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The number of people with myopia is expected to rise from 1.950 billion in 2010 to 4.758 billion by 2050.1 In Asia, the prevalence of myopia in teenagers has been reported to be as high as 96.5%.2 One study demonstrated that 11% of Singaporean preschoolers were already myopic, placing them at a significantly higher risk of developing high myopia and myopic macular degeneration.3 This myopia ‘epidemic’ has become a profound public health concern. In Singapore, the direct cost of managing myopia was estimated at US$755 million annually, and globally at US$328 billion per year.4
It is now thought that because of the rapid increase in the prevalence of myopia in under one generation, environmental factors perhaps play a greater role in its development than our genes. Environmental risk factors include urbanisation, higher educational attainment, higher IQ, but more important has been two consistent risk factors: increased near-work activity and reduced outdoor activity.5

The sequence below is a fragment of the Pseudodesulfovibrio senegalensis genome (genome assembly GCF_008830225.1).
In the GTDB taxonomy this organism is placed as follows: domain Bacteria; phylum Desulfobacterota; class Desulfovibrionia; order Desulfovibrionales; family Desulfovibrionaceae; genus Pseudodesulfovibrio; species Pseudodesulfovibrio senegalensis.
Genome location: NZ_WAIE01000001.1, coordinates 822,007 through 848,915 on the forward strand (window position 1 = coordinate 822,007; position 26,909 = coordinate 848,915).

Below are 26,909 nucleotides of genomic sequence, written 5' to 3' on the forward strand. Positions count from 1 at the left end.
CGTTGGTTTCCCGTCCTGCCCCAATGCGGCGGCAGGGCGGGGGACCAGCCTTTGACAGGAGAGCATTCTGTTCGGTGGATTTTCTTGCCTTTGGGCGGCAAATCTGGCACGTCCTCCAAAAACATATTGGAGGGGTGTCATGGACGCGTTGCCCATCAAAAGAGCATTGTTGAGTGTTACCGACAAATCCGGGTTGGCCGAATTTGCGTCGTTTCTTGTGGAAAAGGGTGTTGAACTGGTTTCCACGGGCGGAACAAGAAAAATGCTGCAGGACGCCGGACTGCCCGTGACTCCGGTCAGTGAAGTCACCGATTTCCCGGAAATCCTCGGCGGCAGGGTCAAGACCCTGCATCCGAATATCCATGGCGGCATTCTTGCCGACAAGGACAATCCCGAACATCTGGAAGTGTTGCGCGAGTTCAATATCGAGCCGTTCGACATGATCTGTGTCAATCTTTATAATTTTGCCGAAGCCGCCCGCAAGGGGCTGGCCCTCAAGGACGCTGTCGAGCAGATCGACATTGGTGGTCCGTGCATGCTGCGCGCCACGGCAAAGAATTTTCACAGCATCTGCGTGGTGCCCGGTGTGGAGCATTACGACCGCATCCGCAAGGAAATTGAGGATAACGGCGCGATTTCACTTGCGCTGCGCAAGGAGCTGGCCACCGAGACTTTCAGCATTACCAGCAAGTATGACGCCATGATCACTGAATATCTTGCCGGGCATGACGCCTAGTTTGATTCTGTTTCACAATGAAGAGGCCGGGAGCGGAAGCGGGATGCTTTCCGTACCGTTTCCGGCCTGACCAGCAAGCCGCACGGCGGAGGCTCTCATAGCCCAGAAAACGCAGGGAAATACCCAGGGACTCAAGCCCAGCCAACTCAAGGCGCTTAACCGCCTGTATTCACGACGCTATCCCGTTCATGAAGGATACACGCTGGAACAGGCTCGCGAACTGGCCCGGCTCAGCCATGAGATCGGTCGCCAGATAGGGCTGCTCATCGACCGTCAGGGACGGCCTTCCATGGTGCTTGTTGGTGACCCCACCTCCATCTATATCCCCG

Studies often quantify near-work activity by the number of books …
Contributors All authors contributed equally to the planning and completion of this manuscript.
Funding The authors have not declared a specific grant for this research from any funding agency in the public, commercial or not-for-profit sectors.
Competing interests DM is the CEO and TYW is a cofounder of the health technology company, Plano Pte Ltd, Singapore, which develops software solutions and applications for monitoring vision and smart device screen time usage.
Patient consent None declared.
Provenance and peer review Not commissioned; internally peer reviewed.